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Eight Dimensions to Consider for IoT Strategies


Their position gives them advantages like no other entity in providing value in the fast-growing 5G and IoT space. They have plenty of secure, highly reliable networks, device and data management expertise, and tremendous access to all types of data.

CSPs can tackle many of these issues, including lack of communication between systems, high fleet maintenance costs, poor inventory visibility and the reality of valuable data stuck in silos. CSPs are also nearly perfectly positioned because transport and logistics depends on wide-area coverage, mobility, and vehicle and traffic data. Plus, such companies have a need for high-speed, ubiquitous connectivity.

CSP offerings in this area in the past have been varied and often have covered the entire IoT value stack. Some take a connectivity approach, such as embedded. Others employ an end-to-end solution for functions like fleet management. Then there’s a platform approach, including V2X, which facilitates connected-vehicle-to-everything communication.

Now, CSP focus areas are shifting to take advantage of such opportunities. Because they can already collect massive amounts of location and movement information, CSPs are placing a notable emphasis on location data brokering and on becoming data exchange providers. Furthermore, there are future opportunities brewing in global embedded and infrastructure connectivity, as well as V2X services.

Some savvy operators are also looking at location-based marketing, using data from mobile devices to alert a consumer about an offering at a nearby business. With people and vehicle location data, CSPs can help local governments improve city planning and infrastructure. This data can also be used for road authorities and transport organizations on smart traffic initiatives, street lighting and parking.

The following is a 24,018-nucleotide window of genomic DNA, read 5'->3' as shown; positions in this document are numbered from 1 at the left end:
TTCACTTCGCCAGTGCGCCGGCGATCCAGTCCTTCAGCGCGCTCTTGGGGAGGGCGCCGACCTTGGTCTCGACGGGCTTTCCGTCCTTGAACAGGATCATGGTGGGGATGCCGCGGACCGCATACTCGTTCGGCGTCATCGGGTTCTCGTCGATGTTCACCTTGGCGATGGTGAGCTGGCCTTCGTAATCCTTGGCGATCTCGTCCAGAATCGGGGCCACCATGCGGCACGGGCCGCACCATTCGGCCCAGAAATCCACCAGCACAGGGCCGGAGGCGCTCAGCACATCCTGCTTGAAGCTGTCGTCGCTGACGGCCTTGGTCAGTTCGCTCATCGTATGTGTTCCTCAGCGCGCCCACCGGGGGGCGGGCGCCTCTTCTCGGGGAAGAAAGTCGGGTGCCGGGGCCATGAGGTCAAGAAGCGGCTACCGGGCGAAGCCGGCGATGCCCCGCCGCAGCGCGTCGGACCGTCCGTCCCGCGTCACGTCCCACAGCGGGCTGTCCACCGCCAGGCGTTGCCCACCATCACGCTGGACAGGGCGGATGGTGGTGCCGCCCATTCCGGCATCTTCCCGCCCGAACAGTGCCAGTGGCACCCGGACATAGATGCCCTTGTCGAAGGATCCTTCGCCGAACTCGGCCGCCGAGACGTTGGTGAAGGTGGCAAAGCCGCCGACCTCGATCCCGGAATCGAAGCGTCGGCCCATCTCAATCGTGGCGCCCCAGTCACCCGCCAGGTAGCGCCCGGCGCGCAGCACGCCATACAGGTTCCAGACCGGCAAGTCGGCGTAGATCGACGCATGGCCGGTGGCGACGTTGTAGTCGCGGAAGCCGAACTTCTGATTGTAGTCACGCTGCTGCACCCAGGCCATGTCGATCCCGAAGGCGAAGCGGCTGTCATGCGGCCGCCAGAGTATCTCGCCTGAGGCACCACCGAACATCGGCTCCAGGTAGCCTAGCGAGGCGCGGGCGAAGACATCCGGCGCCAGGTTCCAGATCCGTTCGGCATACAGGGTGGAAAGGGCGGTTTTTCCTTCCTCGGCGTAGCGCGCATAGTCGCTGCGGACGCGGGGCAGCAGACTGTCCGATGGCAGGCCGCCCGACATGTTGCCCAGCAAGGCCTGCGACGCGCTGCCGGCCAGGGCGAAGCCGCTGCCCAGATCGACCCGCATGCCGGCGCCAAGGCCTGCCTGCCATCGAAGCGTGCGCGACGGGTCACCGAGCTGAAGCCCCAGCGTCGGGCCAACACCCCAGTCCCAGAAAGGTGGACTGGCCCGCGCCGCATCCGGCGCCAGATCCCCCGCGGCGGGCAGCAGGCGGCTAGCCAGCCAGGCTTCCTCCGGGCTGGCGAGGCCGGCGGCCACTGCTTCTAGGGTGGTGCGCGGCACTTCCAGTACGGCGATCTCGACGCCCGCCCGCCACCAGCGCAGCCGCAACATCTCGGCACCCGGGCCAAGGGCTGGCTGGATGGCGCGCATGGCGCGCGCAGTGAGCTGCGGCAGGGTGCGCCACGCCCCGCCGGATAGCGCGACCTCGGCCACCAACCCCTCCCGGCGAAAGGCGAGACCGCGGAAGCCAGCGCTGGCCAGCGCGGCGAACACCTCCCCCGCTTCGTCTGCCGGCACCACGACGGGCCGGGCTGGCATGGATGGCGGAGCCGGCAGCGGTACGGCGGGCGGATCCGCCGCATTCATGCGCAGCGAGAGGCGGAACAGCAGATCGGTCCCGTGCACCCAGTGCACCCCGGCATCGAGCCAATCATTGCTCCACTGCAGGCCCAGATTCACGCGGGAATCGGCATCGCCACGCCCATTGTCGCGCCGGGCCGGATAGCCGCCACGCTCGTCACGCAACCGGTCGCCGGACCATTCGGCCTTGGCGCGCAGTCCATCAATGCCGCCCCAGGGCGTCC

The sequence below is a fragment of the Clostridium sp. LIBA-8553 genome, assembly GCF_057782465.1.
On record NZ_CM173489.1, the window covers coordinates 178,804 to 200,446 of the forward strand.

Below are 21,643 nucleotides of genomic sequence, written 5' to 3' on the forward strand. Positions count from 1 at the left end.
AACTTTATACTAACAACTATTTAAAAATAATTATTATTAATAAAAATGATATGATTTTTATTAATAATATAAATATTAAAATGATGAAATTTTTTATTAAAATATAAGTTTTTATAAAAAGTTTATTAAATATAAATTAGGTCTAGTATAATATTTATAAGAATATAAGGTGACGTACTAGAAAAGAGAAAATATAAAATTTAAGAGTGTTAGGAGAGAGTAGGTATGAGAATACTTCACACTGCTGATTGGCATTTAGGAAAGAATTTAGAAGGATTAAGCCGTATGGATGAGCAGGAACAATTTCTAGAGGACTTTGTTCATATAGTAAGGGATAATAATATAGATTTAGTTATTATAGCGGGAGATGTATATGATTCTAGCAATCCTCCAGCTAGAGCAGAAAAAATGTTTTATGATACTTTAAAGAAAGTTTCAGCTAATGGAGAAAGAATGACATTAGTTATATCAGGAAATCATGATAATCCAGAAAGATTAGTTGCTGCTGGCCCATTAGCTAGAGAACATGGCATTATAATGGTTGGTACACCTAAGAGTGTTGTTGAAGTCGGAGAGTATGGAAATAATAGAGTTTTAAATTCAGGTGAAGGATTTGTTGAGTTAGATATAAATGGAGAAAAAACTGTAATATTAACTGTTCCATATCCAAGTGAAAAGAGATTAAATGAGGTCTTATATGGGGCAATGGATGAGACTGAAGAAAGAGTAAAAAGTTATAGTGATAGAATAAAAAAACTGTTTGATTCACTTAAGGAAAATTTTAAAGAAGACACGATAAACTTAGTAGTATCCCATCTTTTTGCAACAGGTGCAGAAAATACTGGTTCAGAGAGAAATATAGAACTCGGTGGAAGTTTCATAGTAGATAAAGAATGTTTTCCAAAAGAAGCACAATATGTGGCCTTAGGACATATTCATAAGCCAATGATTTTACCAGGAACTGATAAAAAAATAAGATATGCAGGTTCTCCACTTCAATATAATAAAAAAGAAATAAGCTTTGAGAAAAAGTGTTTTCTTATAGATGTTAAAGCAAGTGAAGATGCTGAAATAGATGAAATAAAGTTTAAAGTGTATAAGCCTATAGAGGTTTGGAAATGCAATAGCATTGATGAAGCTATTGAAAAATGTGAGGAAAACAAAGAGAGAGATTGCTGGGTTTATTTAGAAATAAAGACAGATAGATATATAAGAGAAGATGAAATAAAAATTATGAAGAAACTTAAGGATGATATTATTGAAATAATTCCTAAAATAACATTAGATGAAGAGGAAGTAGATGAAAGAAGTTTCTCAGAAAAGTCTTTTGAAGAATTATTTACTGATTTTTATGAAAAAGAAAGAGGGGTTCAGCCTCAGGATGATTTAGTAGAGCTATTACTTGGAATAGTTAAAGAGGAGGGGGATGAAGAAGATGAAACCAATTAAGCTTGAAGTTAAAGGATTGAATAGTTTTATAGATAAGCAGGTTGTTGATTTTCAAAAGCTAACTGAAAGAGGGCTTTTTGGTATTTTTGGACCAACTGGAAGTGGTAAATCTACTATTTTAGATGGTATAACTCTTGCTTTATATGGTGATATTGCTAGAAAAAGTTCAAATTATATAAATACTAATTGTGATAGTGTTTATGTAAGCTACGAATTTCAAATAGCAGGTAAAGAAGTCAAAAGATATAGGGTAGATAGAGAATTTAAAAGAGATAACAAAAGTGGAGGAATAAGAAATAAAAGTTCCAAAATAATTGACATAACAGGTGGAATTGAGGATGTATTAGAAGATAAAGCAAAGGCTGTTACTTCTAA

For the field, people-location data sets can track and optimize service for utilities, manufacturers and public-facing agencies. Additionally, the potential exists for tremendous public safety improvements through CSP-provided data. Consider vehicle location, speed, driver behavior, environment data and video monitoring, for instance. All of this information can be used to improve search and rescue, emergency medical, fire and police efforts.

New Dimensions, New Successes

Whatever paths a CSP chooses to pursue—whether leveraging 5G to move up the value chain, monetizing data or creating vertical solutions—there will be hurdles. Expect gaps in technology, business models and industry expertise.

Gaining the right capabilities might require acquisitions. CSPs will also need to build trust and forge partnerships with key players in industries they want to pursue, especially if it’s not in an area in which they already have a strong presence.

Further, with global digitalization impacting nearly every business, new competitors will emerge. Even non-CSPs will get into the game. The trick is not to be “pushed off the ball” and relegated to handling connectivity alone, which, while critical, is not nearly as lucrative as higher-margin data services.

Such relegation would be a shame because CSPs possess unique strengths. Their position gives them advantages like no other entity in providing value in the fast-growing 5G and IoT space. They have plenty of secure, highly reliable networks, device and data management expertise, and tremendous access to all types of data.

There will always be obstacles, but these can be overcome. Seizing opportunity comes down to a CSP developing a clear and holistic strategic vision. If and when it does, new dimensions emerge that offer seemingly unlimited success.



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